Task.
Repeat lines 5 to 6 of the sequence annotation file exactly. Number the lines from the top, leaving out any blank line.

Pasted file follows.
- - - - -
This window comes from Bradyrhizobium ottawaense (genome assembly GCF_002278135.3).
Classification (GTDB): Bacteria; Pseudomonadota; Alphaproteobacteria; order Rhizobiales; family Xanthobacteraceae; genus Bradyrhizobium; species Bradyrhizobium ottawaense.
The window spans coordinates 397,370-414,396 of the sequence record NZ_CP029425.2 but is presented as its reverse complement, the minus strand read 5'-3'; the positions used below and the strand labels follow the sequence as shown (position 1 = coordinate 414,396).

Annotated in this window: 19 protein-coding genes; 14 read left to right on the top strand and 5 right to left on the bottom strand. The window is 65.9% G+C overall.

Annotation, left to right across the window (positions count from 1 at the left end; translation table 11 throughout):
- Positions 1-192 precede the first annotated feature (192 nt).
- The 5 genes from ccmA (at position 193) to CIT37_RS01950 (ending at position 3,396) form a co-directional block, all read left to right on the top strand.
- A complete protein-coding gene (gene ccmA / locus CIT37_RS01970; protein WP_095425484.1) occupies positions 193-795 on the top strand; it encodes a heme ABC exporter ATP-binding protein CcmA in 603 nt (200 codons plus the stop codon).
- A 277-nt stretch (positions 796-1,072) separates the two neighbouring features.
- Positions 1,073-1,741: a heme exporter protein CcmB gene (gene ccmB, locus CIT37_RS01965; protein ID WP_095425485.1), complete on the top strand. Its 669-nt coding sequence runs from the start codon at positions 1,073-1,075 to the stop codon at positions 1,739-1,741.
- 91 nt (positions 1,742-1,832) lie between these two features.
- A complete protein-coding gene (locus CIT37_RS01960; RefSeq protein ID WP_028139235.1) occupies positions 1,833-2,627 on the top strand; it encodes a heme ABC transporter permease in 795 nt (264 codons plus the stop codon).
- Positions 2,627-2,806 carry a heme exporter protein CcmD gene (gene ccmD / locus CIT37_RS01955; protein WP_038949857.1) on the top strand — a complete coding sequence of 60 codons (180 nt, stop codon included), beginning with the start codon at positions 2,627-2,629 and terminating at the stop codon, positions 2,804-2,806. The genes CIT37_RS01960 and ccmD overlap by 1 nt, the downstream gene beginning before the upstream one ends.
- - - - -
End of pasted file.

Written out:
Annotation, left to right across the window (positions count from 1 at the left end; translation table 11 throughout):
- Positions 1-192 precede the first annotated feature (192 nt).